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~ By Kavita Ogale

How India and China are gearing up for the only war that counts

The recently held United Nations Climate Action Summit 2019 brought 200 world leaders together on a common stage, urging them to curb their greenhouse gas emissions, reduce their carbon footprint and cut down on the unchecked use of fossil fuels. Building tremendous pressure towards this cause was the worldwide climate strike held between September 20 and 27 that witnessed 7.6 million people being mobilised to generate a global emergency against this manmade disaster. As the largest consumers of coal, India, China and the US have an enormous responsibility to address the climate crisis and exemplify best practices to continue growing their economies without furthering the decline of natural resources.

Together India and China, the world’s third largest and largest emitters respectively have called upon climate finance amounting to $100 billion per year by 2020 from richer countries to support their move towards emission reduction, green initiatives, advanced technology and a sustainable renewable energy plan.

Rising temperatures, frequent droughts, flash floods, receding coastlines and food scarcity are just some of the realities that stare us in the face, as per a scientific report by the United Nations in as close as the next two decades. While commitments made in the 2015 Paris Agreement are still to be inked or implemented, temperatures are expected to peak at  over 3 degrees more than existing levels even if 200 nations rise up to the challenge of curbing carbon emission and meet their nationally determined contributions (NDCs).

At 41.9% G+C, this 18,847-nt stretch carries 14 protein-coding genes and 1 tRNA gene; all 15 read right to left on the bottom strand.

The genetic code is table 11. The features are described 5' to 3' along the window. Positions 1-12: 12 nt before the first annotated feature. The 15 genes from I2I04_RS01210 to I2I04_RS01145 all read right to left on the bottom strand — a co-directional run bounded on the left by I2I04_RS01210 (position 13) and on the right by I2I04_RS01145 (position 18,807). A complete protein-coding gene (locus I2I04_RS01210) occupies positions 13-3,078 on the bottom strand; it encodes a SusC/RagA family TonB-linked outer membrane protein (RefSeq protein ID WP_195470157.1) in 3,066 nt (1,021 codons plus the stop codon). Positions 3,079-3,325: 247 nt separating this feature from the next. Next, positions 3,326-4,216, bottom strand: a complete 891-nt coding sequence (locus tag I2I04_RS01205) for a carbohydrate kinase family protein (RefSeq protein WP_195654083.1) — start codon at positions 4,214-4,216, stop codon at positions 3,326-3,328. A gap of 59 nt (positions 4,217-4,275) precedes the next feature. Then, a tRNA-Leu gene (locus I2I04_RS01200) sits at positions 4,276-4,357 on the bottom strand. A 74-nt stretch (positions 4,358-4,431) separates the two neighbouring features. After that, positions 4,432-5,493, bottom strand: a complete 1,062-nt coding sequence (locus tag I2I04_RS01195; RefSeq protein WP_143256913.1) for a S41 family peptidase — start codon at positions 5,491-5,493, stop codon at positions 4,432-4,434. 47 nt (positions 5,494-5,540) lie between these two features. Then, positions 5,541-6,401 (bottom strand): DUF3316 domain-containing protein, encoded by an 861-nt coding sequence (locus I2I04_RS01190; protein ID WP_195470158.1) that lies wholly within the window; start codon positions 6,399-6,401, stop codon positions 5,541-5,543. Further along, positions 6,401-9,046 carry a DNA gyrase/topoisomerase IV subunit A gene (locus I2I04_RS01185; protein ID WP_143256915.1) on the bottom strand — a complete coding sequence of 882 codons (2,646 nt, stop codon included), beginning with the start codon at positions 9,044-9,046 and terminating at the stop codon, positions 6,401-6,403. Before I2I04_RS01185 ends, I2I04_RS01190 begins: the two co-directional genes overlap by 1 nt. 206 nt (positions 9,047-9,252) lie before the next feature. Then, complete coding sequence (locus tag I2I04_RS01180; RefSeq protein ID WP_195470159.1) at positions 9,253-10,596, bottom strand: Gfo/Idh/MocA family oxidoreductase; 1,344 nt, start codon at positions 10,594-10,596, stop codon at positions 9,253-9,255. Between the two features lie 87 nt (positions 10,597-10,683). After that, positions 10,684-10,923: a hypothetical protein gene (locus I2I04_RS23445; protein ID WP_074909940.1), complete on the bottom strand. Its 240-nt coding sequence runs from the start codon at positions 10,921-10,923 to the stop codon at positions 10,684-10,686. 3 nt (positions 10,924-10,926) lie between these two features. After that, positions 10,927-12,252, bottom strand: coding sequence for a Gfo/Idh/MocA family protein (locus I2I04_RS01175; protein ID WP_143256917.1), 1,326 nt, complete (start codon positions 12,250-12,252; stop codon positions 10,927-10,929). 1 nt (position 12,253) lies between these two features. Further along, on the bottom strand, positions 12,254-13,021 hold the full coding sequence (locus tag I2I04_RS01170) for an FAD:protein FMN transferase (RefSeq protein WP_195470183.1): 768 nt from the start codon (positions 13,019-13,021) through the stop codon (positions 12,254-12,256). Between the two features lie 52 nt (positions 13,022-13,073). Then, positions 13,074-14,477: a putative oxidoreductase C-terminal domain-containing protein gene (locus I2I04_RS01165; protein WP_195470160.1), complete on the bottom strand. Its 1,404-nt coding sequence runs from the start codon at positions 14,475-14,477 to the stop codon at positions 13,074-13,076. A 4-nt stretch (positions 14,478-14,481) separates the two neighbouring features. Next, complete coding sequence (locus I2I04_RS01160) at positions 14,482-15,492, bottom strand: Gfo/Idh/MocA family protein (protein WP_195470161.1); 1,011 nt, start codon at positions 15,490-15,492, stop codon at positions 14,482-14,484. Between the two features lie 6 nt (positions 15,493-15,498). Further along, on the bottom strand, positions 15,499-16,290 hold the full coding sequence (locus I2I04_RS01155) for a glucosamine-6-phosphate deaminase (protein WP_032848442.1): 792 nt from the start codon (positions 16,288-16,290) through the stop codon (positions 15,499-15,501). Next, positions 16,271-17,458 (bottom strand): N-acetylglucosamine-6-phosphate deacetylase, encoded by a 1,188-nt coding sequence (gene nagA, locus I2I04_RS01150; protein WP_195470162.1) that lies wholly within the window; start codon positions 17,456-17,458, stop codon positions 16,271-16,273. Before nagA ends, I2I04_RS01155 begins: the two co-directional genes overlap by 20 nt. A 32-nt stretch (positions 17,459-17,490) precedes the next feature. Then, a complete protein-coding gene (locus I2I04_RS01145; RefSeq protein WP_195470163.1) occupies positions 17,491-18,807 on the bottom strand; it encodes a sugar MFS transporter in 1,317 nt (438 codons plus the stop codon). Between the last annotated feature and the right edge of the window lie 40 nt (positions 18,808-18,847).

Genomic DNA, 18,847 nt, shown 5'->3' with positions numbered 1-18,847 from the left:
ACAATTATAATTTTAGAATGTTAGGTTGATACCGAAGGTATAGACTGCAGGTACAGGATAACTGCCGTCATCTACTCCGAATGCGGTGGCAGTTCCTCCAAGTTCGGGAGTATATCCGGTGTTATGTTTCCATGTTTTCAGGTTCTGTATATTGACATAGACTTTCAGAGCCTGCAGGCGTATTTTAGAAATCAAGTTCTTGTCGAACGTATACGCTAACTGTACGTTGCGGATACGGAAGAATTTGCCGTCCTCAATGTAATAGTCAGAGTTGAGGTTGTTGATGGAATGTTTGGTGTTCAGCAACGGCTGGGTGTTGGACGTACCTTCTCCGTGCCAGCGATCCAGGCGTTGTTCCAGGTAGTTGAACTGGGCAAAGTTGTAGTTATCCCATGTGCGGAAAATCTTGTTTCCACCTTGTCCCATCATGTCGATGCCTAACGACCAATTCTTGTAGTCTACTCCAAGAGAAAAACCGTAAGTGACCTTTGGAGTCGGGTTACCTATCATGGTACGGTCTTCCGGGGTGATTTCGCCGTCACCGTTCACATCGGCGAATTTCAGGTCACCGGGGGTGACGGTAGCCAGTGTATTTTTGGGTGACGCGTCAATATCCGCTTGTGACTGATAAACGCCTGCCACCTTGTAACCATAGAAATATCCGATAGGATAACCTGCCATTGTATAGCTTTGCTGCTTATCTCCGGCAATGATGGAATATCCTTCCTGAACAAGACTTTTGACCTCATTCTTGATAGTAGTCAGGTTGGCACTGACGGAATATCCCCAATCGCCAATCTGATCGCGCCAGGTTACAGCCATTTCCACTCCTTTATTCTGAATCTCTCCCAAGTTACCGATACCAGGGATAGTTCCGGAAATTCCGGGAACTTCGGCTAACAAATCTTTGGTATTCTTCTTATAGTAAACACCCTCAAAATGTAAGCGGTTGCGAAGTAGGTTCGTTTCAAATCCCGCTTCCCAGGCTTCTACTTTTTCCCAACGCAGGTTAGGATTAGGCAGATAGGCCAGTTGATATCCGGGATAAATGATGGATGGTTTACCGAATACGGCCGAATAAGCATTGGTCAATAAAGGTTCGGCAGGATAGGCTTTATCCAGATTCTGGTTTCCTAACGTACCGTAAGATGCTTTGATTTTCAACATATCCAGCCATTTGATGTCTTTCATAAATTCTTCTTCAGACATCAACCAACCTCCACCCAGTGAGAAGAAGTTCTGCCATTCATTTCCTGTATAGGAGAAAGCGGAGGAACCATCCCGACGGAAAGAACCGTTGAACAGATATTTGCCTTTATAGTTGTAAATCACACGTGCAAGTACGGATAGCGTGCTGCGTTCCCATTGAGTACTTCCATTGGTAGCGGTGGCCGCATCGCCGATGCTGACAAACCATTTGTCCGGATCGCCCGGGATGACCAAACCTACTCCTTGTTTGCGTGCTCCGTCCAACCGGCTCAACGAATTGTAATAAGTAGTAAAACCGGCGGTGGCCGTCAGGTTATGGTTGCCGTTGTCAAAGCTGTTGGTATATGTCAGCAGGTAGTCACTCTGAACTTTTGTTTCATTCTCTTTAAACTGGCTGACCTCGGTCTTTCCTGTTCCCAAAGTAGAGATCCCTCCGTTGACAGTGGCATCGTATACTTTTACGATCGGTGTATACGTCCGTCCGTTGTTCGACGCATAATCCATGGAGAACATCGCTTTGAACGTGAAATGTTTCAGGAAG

Prime Minister Narendra Modi at the UN General Assembly continued to show a steadfast resolution to supporting the fight against global warming as evident in his proposed Coalition for Disaster Resilient Infrastructure (CDRI), that seeks to unite UN bodies, the finance and private sector to strengthen infrastructure against potential climatic catastrophes. The International Solar Alliance (ISA) allies nations between the Tropics of Cancer and Capricorn to harness solar power while reducing costs borne to fund it. Part of the agreement is to invest a trillion dollars to get solar energy installations up and running by 2030. India is to also move towards a goal of 450-gigawatt (GW) renewable energy.

As Xi Jinping’s government leads the People’s Republic of China into its 70th year, the second largest economy in the world has significantly alleviated its carbon footprint through economic restructuring, reduction in energy consumption through coal from 74% in 2006 to 58% in 2018, rapid urbanisation, emphasis on energy efficiency and adoption of electric vehicles. Spearheading the need for speed when it comes to reforming its approach to climate change, it has passed over a hundred policies to promote renewable energy like vast wind and solar power, sourcing non-fossil fuels and curbing air pollution. Its biggest challenges now remain restricting carbon dioxide emissions, finding alternatives to emission in other countries through coal exports and aligning its environmental targets with the local and industrial governments.

While the writing is on the wall as far as acting on their pledges is concerned, Chinese Premier Xi Jinping will have plenty to discuss when he meets his Indian counterpart Modi in India at the second informal Modi-Xi summit after Wuhan from October 11-13. Their joint stance and determination to check the ecological degeneration of the planet will set the tone for the UN COP25 conference in Santiago, Chile in December.

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